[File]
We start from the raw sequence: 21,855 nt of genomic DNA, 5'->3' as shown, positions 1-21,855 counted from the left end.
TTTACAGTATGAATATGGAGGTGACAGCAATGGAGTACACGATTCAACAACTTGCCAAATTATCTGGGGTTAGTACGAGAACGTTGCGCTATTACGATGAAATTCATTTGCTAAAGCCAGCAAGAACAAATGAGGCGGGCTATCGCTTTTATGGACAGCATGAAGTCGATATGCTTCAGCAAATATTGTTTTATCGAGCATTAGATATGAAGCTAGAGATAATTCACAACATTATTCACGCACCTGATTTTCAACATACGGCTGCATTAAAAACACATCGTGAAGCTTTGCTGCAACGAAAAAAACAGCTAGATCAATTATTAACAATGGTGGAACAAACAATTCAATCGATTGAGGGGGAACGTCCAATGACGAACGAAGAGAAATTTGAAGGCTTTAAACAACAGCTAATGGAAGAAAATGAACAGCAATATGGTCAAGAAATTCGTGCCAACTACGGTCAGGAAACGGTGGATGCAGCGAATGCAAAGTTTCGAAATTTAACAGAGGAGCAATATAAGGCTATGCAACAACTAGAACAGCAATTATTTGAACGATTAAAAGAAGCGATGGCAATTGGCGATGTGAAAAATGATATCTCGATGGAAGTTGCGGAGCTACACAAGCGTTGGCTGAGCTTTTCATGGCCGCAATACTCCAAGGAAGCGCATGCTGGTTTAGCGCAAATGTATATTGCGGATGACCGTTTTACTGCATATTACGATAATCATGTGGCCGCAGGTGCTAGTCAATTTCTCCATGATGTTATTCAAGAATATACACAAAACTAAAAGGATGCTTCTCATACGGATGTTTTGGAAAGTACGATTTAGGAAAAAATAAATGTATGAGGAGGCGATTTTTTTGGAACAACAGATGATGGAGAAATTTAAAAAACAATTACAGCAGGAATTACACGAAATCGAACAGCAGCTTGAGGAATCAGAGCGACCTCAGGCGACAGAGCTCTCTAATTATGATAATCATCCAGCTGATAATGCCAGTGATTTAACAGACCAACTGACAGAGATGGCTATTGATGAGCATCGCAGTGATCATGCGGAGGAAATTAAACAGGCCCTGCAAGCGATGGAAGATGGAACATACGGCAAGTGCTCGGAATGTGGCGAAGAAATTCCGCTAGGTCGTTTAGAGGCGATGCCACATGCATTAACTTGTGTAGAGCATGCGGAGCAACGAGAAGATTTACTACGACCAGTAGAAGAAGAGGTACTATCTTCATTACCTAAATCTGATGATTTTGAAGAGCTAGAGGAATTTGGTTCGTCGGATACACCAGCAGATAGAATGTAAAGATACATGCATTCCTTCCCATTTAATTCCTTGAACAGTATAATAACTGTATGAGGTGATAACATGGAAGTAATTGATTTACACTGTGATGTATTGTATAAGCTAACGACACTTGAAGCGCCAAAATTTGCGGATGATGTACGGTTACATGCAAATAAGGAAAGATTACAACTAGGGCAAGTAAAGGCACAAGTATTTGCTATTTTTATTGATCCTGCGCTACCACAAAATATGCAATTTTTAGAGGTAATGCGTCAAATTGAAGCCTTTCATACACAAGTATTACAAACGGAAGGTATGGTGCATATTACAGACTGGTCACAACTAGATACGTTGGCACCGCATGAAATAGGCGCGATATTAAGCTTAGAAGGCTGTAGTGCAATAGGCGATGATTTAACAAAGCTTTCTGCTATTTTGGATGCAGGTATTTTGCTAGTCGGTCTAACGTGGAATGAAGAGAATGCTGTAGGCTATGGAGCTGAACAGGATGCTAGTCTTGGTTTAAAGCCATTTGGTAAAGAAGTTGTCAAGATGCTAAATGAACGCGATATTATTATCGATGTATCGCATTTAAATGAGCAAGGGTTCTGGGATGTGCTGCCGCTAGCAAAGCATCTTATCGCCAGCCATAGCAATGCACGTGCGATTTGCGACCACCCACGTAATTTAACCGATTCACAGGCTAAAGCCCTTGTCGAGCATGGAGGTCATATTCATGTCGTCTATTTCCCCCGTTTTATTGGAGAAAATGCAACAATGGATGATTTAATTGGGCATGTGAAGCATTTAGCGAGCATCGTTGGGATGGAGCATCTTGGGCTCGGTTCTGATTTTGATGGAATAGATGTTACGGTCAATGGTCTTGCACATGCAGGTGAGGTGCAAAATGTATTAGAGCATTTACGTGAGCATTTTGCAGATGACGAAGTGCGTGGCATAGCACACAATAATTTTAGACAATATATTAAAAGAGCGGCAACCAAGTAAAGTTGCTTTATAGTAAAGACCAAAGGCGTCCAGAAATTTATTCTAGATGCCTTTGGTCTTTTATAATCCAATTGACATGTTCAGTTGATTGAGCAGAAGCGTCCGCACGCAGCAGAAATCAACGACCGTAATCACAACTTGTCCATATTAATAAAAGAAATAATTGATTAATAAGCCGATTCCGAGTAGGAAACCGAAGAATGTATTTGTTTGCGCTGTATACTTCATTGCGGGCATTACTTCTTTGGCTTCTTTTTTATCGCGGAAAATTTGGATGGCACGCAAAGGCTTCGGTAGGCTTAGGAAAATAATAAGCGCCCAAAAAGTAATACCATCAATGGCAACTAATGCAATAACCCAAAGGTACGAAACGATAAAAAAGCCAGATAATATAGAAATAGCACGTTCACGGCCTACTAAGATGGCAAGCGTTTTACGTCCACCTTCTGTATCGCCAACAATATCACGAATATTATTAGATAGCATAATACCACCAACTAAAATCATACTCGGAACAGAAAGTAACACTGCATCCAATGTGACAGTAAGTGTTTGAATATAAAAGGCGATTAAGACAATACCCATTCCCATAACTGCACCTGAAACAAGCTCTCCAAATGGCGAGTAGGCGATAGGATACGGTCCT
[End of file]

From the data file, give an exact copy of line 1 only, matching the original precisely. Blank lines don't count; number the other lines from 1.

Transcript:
We start from the raw sequence: 21,855 nt of genomic DNA, 5'->3' as shown, positions 1-21,855 counted from the left end.